Ex. Above all, we specified an inviting and functional, rather than impressive, building.
    Ex. Above all things, this film is one woman's passionate protest against the thoughtless abuse of the weak by the strong.
    * * *
    = first and foremost, before anything else, more than anything else, first of all, above all, above all things

    Ex: First and foremost, readers have to instructed on how to use the sources of information.

    Ex: But realizing this opportunity will, before anything else, require a huge investment in connectivity.
    Ex: But more than anything else, I'd like to thank him for humbling me, for talking to me and showing me the world through a different lens.
    Ex: First of all we will consider the main schedules or 'main tables', so turn to page 26 of the scheme where you will find an outline of the main divisions of these schedules.
    Ex: Above all, we specified an inviting and functional, rather than impressive, building.
    Ex: Above all things, this film is one woman's passionate protest against the thoughtless abuse of the weak by the strong.

    Spanish-English dictionary > ante todo

  • 7 contar todo sobre

    (v.) = give + Nombre + the lowdown on
    Ex. Beck added: 'We would have given you the lowdown on Tilly the Hun' = Beck añadió: "Te lo hubieramos contado todo sobre Tilly el alemán".
    * * *
    (v.) = give + Nombre + the lowdown on

    Ex: Beck added: 'We would have given you the lowdown on Tilly the Hun' = Beck añadió: "Te lo hubieramos contado todo sobre Tilly el alemán".

    Spanish-English dictionary > contar todo sobre

  • 8 de todo el distrito

    (adj.) = district-wide [districtwide]
    Ex. The system is available district-wide via some 30 terminals spread over 7 major service points = El sistema está disponible por todo el distrito por medio de unas 30 terminales distribuidas en 7 principales puntos de servicio.
    * * *
    (adj.) = district-wide [districtwide]

    Ex: The system is available district-wide via some 30 terminals spread over 7 major service points = El sistema está disponible por todo el distrito por medio de unas 30 terminales distribuidas en 7 principales puntos de servicio.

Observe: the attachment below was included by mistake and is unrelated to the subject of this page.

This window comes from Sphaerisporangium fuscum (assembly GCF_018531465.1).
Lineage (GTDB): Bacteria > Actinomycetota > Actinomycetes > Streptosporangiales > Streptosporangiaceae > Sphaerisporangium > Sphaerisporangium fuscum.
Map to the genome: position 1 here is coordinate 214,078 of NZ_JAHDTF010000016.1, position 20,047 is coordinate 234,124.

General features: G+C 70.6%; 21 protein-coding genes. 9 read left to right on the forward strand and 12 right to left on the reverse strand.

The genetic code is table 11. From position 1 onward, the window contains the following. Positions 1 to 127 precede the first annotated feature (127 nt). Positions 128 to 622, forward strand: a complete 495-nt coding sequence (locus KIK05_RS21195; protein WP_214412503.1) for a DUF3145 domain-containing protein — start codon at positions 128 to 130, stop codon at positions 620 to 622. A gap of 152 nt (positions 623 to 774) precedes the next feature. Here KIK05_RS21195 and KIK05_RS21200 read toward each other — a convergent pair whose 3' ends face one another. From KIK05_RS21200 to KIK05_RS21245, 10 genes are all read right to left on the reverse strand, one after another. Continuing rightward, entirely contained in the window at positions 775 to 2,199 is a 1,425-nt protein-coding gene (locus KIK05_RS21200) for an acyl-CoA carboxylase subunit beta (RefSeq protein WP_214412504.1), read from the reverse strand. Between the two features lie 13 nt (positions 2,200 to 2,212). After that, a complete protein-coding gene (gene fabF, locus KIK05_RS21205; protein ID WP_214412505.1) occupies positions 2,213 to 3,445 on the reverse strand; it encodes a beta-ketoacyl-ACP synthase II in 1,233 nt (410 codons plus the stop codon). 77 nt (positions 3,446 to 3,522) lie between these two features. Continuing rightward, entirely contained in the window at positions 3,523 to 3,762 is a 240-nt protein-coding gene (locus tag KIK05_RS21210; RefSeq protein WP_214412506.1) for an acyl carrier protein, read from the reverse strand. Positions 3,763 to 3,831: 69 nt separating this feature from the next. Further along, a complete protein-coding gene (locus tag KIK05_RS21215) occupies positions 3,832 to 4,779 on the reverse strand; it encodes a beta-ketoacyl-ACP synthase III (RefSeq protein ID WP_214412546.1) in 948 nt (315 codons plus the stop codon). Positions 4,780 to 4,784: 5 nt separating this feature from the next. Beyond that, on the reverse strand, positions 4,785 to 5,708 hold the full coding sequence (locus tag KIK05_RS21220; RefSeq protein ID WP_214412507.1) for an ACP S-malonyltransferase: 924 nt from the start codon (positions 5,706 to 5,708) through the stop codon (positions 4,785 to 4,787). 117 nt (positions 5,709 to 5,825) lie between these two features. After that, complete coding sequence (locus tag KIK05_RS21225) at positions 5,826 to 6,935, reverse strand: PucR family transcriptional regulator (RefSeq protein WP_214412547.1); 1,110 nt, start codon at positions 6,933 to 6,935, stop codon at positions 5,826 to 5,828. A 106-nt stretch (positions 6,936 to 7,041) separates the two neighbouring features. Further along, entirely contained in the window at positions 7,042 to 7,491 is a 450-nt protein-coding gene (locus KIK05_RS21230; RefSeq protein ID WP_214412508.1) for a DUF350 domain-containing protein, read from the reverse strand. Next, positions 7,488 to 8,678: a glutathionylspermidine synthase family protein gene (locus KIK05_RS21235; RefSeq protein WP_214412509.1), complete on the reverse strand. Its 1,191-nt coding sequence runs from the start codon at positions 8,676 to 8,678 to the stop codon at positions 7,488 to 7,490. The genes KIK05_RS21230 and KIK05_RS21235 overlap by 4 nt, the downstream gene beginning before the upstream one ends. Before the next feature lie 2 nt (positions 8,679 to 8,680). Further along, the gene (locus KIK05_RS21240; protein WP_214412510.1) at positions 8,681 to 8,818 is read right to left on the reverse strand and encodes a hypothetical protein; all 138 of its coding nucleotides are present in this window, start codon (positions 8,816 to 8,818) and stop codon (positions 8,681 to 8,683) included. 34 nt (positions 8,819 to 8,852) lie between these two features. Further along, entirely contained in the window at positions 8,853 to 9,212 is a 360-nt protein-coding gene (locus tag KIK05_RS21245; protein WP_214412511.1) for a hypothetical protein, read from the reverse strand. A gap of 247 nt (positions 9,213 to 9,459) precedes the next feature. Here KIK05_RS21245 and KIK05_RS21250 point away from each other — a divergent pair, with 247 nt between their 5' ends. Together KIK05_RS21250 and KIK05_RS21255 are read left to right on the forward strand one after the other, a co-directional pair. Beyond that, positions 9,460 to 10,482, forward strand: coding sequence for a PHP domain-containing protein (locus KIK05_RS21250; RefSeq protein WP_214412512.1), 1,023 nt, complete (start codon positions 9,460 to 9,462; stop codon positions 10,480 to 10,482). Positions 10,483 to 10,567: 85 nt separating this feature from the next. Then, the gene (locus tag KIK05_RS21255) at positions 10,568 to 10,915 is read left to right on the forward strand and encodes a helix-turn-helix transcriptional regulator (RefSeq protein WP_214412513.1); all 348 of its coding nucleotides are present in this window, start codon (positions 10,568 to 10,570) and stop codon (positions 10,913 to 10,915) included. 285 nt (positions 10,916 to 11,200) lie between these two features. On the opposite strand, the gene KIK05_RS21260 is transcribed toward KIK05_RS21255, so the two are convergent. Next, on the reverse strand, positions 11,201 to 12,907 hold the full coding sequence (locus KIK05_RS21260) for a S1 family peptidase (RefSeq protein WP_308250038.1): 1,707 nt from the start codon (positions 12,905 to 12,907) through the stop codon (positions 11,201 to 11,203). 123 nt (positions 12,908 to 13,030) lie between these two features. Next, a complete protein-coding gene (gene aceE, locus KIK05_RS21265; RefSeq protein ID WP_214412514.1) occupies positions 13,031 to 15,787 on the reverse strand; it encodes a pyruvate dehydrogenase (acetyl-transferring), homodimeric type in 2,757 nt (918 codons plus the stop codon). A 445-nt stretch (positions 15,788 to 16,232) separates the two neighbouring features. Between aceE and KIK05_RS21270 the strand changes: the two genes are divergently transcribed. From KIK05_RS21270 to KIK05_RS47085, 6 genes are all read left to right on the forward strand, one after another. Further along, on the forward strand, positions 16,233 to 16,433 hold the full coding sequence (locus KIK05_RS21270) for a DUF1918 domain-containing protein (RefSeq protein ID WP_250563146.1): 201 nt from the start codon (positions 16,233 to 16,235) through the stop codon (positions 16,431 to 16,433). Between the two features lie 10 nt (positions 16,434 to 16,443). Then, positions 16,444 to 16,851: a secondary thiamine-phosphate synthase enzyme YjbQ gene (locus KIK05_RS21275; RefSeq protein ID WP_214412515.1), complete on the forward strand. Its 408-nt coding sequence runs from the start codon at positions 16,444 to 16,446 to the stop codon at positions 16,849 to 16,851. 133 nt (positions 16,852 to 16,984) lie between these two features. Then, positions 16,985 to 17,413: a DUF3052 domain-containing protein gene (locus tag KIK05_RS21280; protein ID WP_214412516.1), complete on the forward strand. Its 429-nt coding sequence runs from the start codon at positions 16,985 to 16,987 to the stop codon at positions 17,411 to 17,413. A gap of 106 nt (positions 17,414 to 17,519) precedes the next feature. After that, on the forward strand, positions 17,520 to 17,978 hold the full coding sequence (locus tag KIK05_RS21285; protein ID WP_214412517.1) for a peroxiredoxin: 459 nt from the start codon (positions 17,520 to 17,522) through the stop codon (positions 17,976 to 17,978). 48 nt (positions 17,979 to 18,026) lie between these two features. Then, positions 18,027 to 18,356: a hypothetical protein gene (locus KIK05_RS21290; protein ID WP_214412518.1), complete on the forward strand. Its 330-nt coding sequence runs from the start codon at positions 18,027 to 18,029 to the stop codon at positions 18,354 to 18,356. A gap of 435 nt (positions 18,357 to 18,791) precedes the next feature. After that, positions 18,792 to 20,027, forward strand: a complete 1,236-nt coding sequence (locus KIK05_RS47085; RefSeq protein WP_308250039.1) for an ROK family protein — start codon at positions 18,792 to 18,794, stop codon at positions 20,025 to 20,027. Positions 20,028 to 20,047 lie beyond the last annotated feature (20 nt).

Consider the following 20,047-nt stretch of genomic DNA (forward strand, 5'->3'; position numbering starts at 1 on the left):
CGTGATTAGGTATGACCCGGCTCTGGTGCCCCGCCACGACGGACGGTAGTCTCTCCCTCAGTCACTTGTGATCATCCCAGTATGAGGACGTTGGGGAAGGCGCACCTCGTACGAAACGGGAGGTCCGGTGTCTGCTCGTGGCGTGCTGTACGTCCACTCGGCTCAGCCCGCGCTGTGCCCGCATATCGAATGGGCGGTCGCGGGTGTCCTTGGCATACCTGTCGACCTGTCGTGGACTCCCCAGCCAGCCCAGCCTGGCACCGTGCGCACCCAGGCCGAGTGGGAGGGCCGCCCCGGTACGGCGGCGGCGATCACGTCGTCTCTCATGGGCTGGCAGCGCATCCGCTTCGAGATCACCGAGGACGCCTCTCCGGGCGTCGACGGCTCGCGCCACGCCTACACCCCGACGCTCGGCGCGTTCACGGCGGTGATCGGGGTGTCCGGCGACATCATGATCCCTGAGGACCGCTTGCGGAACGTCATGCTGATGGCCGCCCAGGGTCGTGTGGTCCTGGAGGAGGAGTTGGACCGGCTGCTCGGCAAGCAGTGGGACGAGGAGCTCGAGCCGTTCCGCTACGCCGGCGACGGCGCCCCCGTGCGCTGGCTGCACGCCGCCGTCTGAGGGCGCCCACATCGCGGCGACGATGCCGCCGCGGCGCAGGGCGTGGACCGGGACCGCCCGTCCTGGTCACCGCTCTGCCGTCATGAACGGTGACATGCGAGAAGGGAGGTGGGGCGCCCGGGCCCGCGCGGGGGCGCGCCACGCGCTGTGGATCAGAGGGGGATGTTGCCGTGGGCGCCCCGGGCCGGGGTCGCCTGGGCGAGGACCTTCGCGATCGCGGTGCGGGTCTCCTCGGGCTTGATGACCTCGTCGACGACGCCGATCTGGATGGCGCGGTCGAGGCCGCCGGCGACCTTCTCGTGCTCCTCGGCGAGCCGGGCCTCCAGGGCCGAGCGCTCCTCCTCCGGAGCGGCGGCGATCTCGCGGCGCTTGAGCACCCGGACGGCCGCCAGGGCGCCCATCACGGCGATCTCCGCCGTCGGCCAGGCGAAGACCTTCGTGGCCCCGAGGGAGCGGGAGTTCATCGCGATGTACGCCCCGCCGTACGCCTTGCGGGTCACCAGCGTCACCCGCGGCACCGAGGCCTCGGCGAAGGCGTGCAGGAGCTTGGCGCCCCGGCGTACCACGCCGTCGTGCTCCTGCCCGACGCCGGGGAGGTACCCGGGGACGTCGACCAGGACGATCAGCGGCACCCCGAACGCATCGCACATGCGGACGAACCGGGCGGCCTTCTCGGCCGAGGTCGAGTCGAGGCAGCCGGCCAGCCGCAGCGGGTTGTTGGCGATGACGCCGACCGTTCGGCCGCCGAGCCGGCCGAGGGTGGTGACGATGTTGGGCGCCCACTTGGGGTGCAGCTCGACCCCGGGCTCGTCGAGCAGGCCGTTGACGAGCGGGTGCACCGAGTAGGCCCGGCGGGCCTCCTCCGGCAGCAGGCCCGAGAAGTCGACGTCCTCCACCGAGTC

Spanish-English dictionary > de todo el distrito

  • 9 de todo el mundo

    = world over, the, around the world, across the globe, throughout the world, around the globe, from (all) around the globe, all over the globe, from across the world, across the world, around the planet, the world over
    Ex. Despite its faults and inadequacies the public library brings pleasure to, and satisfies some of the needs of, millions the world over.
    Ex. Today, it is possible to connect a computer terminal to a wide range of online computer-stored data around the world.
    Ex. It is difficult to make comparisons between library services across the globe = Es difícil establecer comparaciones entre los servicios bibliocarios de todo el mundo.
    Ex. In 1953 UNESCO estimated that 269,000 books were produced throughout the world.
    Ex. The OCLC bibliographic database has become one of the world's premier library resources, consulted an average of 65 times a second by users around the globe.
    Ex. The article is entitled 'Information innovations from around the globe'.
    Ex. The World Wide Web allows users to access computers all over the globe.
    Ex. The utilization of technology, coupled with skilled librarians, brings information from across the world to the user at the local public library.
    Ex. Fragmentation, competition and division is giving way to unification and cooperation as knowledge, technology, and capital flows across the world.
    Ex. It is a shining center of culture and political influence without peer around the planet.
    Ex. Every scientist, social scientist or humanist draws upon the findings and the thoughts of his predecessors or his current colleagues the world over.
    * * *